Your Apple Watch can now track your real-time blood sugar... sort of – here's how

Apple Watch SE Workout
Apple Watch SE Workout (Image credit: Luke Filipowicz / iMore)

Blood glucose tracking has been a long rumored Apple Watch feature. Most recently, there were even hints it would be coming to the Apple Watch Series 9, but that didn't happen. But it turns out that now you can track your blood sugar straight from your Apple Watch. Sort of.

Popular blood sugar tracker for the iPhone, the Dexcom G7, now lets you check your blood sugar straight from your Apple Watch. With this new setup, your G7 sends glucose readings and personalized alerts directly to your wrist via its own Bluetooth connection.

Is it really Apple Watch blood sugar tracking?

Now, don’t get too excited thinking you can bin your iPhone entirely. You’ll still need it for the initial setup of the G7 CGM and to pair it with your Apple Watch. Also, if you fancy sharing your data with family and friends, your phone needs to stay within 20 feet. Plus, for a holistic view of your blood glucose data combined with other health metrics like sleep and activity, the Apple Health app on your iPhone is still your go-to.

At launch, this nifty feature will be available in the US, UK, and Ireland. More countries will get access later this month, though Dexcom is keeping the specifics under wraps for now. If you’re keen to get started, make sure your Dexcom G7 app is updated to version 2.1, you’ve got an Apple Watch Series 6 or later running watchOS 10, and an iPhone on iOS 17.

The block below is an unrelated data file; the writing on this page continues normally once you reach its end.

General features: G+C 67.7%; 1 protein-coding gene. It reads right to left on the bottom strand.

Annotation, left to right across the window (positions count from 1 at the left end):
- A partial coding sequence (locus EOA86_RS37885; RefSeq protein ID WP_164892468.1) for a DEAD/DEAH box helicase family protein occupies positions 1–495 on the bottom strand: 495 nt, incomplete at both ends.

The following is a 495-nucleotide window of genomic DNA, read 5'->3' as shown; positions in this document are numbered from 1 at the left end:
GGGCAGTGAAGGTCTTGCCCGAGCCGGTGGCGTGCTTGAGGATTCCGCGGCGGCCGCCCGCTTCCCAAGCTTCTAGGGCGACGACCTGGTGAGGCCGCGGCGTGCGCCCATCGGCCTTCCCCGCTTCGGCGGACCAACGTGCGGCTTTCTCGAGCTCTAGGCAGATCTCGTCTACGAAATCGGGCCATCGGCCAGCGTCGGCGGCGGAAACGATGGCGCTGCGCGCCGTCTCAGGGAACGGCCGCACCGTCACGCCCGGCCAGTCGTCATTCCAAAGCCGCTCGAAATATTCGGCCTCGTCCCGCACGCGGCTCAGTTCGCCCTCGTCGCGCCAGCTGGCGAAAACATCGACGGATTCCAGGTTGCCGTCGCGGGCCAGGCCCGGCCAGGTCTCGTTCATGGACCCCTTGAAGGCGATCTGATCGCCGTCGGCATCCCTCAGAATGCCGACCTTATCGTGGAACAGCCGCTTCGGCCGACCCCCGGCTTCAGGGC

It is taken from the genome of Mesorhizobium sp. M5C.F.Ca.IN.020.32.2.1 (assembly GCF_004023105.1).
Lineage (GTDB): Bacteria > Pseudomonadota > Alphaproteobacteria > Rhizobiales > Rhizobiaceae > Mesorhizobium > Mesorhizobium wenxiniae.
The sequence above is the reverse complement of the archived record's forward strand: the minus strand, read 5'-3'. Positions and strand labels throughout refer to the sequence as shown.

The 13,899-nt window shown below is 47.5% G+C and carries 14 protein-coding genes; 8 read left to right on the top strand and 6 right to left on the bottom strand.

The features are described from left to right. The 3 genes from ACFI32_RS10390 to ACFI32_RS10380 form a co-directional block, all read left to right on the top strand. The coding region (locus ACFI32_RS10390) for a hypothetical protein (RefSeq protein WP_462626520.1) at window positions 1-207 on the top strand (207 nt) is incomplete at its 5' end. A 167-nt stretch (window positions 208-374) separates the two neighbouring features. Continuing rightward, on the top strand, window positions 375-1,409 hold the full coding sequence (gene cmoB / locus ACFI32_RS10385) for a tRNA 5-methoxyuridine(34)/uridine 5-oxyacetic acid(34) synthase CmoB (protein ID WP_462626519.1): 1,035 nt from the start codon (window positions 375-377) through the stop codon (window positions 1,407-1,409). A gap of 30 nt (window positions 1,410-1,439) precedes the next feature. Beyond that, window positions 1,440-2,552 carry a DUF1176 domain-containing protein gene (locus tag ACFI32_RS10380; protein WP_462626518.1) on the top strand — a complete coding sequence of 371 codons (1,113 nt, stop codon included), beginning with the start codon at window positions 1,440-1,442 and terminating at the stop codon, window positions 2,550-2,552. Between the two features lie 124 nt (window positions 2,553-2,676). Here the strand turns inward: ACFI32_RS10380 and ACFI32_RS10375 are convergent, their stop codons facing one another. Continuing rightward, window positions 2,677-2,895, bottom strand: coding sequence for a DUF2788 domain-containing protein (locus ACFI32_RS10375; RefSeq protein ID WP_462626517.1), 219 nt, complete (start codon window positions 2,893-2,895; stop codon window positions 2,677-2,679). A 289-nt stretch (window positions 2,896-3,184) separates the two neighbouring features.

It's worth being very clear that this update is about making existing CGMs more user-friendly rather than turning smartwatches into a standalone blood glucose monitoring tool. We’re not there yet, but we’re inching closer. On a related note, Dexcom just got FDA clearance for the Stelo CGM, an over-the-counter device for non-insulin dependent Type 2 diabetes patients, expected to hit the shelves this summer after its big reveal at CES 2024.

Perhaps this year's expected Apple Watch X will finally bring a native blood glucose sensor. This one is set to be a major shakeup from previous watch iterations and, if it follows the footsteps of the similarly memorable iPhone X, it could be on its way to doing so.

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Connor Jewiss

Connor is a technology writer and editor, with a byline on multiple platforms. He has been writing for around seven years now across the web and in print too. Connor has experience on most major platforms, though does hold a place in his heart for macOS, iOS/iPadOS, electric vehicles, and smartphone tech.